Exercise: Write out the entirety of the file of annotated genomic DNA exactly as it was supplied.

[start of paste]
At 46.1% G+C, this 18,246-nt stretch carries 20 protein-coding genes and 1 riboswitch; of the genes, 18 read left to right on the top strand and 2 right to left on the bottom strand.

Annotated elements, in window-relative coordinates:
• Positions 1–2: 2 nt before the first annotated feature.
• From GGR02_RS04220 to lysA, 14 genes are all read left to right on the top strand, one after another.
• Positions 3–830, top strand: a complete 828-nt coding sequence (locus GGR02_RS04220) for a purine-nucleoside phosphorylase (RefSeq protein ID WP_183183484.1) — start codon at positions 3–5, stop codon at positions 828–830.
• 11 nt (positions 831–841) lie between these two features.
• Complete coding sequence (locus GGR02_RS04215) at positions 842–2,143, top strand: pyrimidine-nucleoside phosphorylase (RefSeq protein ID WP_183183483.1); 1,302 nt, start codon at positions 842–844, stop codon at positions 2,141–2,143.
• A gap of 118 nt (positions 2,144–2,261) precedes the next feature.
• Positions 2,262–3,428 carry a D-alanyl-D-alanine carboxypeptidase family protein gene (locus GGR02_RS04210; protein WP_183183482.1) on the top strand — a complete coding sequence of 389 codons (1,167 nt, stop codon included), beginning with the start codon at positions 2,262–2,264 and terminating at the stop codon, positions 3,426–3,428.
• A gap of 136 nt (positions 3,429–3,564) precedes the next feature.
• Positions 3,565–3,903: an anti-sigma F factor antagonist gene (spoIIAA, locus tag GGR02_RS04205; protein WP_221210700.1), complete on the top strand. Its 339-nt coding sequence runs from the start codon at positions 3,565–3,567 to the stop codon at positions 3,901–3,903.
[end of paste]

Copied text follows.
At 46.1% G+C, this 18,246-nt stretch carries 20 protein-coding genes and 1 riboswitch; of the genes, 18 read left to right on the top strand and 2 right to left on the bottom strand.

Annotated elements, in window-relative coordinates:
• Positions 1–2: 2 nt before the first annotated feature.
• From GGR02_RS04220 to lysA, 14 genes are all read left to right on the top strand, one after another.
• Positions 3–830, top strand: a complete 828-nt coding sequence (locus GGR02_RS04220) for a purine-nucleoside phosphorylase (RefSeq protein ID WP_183183484.1) — start codon at positions 3–5, stop codon at positions 828–830.
• 11 nt (positions 831–841) lie between these two features.
• Complete coding sequence (locus GGR02_RS04215) at positions 842–2,143, top strand: pyrimidine-nucleoside phosphorylase (RefSeq protein ID WP_183183483.1); 1,302 nt, start codon at positions 842–844, stop codon at positions 2,141–2,143.
• A gap of 118 nt (positions 2,144–2,261) precedes the next feature.
• Positions 2,262–3,428 carry a D-alanyl-D-alanine carboxypeptidase family protein gene (locus GGR02_RS04210; protein WP_183183482.1) on the top strand — a complete coding sequence of 389 codons (1,167 nt, stop codon included), beginning with the start codon at positions 2,262–2,264 and terminating at the stop codon, positions 3,426–3,428.
• A gap of 136 nt (positions 3,429–3,564) precedes the next feature.
• Positions 3,565–3,903: an anti-sigma F factor antagonist gene (spoIIAA, locus tag GGR02_RS04205; protein WP_221210700.1), complete on the top strand. Its 339-nt coding sequence runs from the start codon at positions 3,565–3,567 to the stop codon at positions 3,901–3,903.